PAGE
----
By June of last year, the stocks of oil and gas producers were beating the broad market by a full 70 percentage points.

Just like the mining industry, the oil and gas industry appeared to be booming. And just as miners met a dreadful fate, oil and gas stocks too got hit with the bust-side of a nasty boom-to-bust mean reversion cycle, as this chart shows:

Oil and Gas Industry Versus S&P 500 Boom Bust Cycle

Again, there was good money to be made on the boom-side of this cycle. That is, for investors who acknowledged the changing of tides quickly enough…

Because in just 15 months, both oil & gas producers (XOP) and equipment providers (XES) gave back a full 90% of the gains they had accrued between March 2009 and June 2014.

This industry-wide decline, too, appeared to be temporary at first. But it wasn’t… and so any investor who ignored the newly-emerging downtrend – either waiting for a recovery or, worse, buying the dips – fared quite poorly.

Now, the Pill Providers

The health care industry is looking like it might be the next major U.S. industry to meet the vicious fate of the bust-side of mean reversion.

This is troubling for a number of reasons, not least of them being that I’ve long viewed the health care industry as one of the most robust and promising sectors of the U.S. economy.

My bullishness on the sector has been based on a number of factors. Fundamentally, the baby boomer generation has been, and will continue to be, a driving force of demand for health care services, equipment and pharmaceuticals.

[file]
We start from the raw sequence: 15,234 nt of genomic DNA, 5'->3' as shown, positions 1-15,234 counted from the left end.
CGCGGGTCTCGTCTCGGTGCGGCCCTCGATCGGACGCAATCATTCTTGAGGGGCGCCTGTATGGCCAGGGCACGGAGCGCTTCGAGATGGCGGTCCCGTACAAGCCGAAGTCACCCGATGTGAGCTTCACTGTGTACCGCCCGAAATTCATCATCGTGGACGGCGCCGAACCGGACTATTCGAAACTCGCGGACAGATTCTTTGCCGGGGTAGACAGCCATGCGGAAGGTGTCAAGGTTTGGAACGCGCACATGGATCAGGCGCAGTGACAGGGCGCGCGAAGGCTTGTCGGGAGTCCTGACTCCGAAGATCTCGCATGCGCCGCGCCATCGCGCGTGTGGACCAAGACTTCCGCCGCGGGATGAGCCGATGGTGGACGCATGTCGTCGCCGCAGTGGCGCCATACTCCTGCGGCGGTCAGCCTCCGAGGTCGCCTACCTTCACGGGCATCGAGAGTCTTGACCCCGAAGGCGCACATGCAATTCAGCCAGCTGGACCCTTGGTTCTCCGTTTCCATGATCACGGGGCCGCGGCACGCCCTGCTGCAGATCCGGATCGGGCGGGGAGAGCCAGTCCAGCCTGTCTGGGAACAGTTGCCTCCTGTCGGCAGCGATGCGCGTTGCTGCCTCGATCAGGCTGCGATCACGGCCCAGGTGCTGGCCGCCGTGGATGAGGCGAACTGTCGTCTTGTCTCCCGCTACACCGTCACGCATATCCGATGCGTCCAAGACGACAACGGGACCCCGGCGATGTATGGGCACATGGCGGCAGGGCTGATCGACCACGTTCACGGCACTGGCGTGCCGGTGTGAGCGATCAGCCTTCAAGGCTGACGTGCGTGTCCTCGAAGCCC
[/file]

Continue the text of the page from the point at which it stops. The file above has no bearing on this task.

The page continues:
And technically, health care stocks have shown in recent years the ability to lose less in down markets and gain more in up markets – a wonderful, have-your-cake-and-eat-it-too sector that any investor would be happy to own.

But health care stocks have suffered badly through the broad market sell-off that began in late August. Since August 1, the sector has lost nearly 12%, while the S&P 500 is down just 5%.

And the troubling news is… the health care industry might just get worse before it gets better.

This is particularly so for the most speculative and volatile subsets of the health care industry, namely biotech and pharmaceuticals.

And it shouldn’t be too hard to see why. These high-flying subsectors have clearly already enjoyed the boom-side of the boom-to-bust cycle… just as miners had by late 2010, and oil companies by early 2014.

Take a look at this chart, which shows the SPDR S&P Biotech ETF (NYSE: XBI) and the SPDR S&P Pharmaceuticals ETF (NYSE: XPH), relative to the S&P 500:

Biotech and Pharmaceutical Industry Versus S&P 500 Boom Bust Cycle

I trust you can see the similarities between biotech/pharmaceuticals, today, and the once-boomed-now-bust mining and oil industries, as they looked at their respective peaks.

Simply put: biotech has boomed too long, too far… and it’s due for the bust-side of its boom-to-bust mean reversion cycle.

Cycle 9 Alert readers have an open trade betting on one pharmaceutical company’s downfall. It’s not too late to get in on that trade.

To good profits,

Adam O'Dell


Chief Investment Strategist, Dent Research